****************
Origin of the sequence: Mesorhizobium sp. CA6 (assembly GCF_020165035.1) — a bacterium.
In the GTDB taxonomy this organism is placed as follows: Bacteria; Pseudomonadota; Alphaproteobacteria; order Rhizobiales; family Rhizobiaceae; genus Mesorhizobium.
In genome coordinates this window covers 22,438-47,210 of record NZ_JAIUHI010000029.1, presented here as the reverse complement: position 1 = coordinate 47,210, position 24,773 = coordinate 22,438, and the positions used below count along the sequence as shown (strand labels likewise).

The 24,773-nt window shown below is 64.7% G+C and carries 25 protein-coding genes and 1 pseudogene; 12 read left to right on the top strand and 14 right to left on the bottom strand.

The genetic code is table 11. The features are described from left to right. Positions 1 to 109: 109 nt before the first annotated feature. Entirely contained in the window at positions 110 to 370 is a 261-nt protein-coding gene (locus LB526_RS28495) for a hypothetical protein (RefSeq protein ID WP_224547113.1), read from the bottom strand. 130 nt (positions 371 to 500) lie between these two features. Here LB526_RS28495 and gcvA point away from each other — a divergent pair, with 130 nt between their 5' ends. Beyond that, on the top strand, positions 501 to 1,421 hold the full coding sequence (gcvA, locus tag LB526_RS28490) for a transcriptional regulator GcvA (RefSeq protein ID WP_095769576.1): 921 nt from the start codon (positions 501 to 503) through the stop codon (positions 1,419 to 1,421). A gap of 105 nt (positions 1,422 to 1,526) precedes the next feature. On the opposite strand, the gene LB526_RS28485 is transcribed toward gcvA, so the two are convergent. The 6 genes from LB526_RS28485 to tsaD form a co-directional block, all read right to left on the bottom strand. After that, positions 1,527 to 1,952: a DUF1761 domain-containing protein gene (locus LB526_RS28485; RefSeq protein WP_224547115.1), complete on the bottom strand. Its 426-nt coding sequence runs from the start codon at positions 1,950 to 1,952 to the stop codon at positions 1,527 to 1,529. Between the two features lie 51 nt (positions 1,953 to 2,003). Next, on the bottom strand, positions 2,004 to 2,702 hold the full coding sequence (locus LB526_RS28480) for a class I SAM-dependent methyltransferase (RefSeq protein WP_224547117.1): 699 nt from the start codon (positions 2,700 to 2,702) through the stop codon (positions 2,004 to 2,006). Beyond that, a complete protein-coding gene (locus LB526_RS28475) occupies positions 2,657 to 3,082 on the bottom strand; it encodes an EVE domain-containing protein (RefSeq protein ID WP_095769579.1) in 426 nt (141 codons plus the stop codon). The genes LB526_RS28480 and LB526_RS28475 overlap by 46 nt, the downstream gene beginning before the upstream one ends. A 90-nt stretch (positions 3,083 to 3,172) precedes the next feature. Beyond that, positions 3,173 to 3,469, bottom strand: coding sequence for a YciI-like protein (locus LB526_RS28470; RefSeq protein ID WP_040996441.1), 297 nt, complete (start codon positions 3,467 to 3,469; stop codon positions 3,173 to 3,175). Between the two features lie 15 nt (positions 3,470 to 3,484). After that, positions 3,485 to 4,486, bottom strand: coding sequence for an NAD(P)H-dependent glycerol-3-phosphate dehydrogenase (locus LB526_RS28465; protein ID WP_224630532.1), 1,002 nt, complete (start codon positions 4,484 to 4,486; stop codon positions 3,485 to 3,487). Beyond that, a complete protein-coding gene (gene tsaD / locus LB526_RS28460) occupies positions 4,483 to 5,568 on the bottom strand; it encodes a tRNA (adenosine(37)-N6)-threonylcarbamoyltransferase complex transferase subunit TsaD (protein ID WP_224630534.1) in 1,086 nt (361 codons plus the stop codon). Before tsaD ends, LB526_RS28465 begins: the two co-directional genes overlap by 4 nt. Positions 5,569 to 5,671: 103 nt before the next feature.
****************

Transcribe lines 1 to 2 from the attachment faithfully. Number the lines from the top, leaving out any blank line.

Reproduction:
Origin of the sequence: Mesorhizobium sp. CA6 (assembly GCF_020165035.1) — a bacterium.
In the GTDB taxonomy this organism is placed as follows: Bacteria; Pseudomonadota; Alphaproteobacteria; order Rhizobiales; family Rhizobiaceae; genus Mesorhizobium.